A lot of the funding for the building come from the local black community and the Rosenwald foundation that was founded by Julius Rosenwald he developed an interest in African American education when he visited Tuskegee institution in 1911.
The school first opened in 1935 and only had one teacher named Steven Moore who later became the principle of the school. The school had little resources as it was for black students but still served an essential role for blacks during the segregation period. The building was a symbol of hope for African Americans during a tough era and location for blacks.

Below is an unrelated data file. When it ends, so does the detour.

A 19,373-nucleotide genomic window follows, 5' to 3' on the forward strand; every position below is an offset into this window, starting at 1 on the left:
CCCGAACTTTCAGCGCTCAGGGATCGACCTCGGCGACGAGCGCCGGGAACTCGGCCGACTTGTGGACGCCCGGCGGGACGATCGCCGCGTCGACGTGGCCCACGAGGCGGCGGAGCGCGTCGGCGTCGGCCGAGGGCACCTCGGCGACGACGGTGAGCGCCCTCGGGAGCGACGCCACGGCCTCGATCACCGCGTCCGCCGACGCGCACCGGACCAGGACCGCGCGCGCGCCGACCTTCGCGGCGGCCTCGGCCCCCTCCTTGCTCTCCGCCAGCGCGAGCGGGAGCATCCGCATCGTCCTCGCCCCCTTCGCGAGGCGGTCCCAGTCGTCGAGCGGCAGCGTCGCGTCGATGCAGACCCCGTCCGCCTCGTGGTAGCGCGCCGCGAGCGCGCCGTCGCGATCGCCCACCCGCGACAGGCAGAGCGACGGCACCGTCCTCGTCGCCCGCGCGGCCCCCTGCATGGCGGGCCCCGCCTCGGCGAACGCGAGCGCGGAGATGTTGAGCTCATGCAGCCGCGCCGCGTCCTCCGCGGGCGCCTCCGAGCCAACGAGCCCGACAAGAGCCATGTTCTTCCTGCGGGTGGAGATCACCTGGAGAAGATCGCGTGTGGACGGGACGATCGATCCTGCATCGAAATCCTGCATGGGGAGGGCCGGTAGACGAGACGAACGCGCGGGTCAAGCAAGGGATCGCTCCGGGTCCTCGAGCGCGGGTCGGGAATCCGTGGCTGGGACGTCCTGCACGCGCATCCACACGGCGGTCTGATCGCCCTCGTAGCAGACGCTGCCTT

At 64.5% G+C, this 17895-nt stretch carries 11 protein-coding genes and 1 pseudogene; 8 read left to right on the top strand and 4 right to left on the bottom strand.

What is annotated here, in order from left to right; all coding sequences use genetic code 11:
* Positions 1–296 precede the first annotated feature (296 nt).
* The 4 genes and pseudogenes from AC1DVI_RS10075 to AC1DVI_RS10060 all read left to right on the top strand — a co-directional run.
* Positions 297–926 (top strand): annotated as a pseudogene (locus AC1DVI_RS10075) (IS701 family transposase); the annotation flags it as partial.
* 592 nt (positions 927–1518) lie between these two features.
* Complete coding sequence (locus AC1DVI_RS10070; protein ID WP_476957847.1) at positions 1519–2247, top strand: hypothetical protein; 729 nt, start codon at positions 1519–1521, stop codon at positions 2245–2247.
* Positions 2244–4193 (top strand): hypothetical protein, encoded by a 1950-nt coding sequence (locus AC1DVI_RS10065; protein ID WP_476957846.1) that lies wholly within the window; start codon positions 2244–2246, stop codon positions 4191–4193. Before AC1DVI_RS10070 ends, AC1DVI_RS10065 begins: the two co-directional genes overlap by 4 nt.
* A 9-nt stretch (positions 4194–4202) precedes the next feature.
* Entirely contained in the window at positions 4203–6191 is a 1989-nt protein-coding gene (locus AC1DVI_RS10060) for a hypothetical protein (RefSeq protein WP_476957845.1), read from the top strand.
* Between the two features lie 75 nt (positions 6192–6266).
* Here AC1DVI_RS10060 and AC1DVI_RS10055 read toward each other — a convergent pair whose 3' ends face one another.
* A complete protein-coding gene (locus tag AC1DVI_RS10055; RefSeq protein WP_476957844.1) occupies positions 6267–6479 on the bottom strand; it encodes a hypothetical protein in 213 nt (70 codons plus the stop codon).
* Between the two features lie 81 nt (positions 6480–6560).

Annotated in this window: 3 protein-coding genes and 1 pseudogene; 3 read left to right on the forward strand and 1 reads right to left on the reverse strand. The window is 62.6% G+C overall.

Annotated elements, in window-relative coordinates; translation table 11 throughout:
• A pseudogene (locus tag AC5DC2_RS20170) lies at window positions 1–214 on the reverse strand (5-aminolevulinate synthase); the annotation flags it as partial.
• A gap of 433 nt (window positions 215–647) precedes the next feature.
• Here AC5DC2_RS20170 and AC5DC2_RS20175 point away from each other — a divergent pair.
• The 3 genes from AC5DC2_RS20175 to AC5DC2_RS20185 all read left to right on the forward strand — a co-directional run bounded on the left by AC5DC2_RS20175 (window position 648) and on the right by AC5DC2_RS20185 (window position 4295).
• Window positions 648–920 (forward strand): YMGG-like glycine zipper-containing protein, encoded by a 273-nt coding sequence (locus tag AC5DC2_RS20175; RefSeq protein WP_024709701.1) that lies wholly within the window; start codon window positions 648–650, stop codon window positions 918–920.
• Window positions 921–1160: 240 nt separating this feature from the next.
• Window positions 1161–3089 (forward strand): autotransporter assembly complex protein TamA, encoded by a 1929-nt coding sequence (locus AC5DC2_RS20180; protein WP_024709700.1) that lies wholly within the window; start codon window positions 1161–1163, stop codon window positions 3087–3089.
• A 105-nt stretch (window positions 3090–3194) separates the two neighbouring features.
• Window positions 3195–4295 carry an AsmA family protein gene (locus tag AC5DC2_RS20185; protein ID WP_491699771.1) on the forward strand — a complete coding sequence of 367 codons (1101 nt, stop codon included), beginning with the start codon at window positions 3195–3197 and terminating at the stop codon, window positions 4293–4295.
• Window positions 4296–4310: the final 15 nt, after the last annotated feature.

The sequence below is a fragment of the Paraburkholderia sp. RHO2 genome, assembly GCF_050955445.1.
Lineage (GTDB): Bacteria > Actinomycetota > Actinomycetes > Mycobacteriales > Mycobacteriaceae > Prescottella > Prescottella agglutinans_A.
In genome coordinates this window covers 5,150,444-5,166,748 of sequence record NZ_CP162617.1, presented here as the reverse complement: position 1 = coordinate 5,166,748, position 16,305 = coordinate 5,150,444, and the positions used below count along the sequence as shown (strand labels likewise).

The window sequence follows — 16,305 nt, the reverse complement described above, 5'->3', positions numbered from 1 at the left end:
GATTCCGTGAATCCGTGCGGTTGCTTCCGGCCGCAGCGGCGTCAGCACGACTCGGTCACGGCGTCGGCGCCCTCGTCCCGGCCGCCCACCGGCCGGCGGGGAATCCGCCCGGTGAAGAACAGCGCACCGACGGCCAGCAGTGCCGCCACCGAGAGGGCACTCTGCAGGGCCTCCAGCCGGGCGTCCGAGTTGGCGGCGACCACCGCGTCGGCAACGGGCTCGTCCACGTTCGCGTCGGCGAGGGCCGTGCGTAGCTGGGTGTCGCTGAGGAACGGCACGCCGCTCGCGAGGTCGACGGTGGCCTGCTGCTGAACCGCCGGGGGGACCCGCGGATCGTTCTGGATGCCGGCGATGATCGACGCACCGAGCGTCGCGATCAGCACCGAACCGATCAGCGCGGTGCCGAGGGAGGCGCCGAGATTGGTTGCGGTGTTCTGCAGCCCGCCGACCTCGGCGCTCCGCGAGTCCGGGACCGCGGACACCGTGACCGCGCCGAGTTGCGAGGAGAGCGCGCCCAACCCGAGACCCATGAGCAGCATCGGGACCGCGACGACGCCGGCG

The building still stands today as a reminder to the community for the tough times blacks where in and to further the equality of African Currently, that space is defined as altered as it is used as county offices. Following the start of the new consolidated school at Hickory in 1951 and the enrollment of the first students in 1953, the Bel Air Black high school ceased to exist. The building, however, remains significant to the black community in the area because it serves as a constant reminder of the period of segregation. The structure is representative of the struggles faced by the black community and the slow progress that has been made and continues to be made towards equity and equality.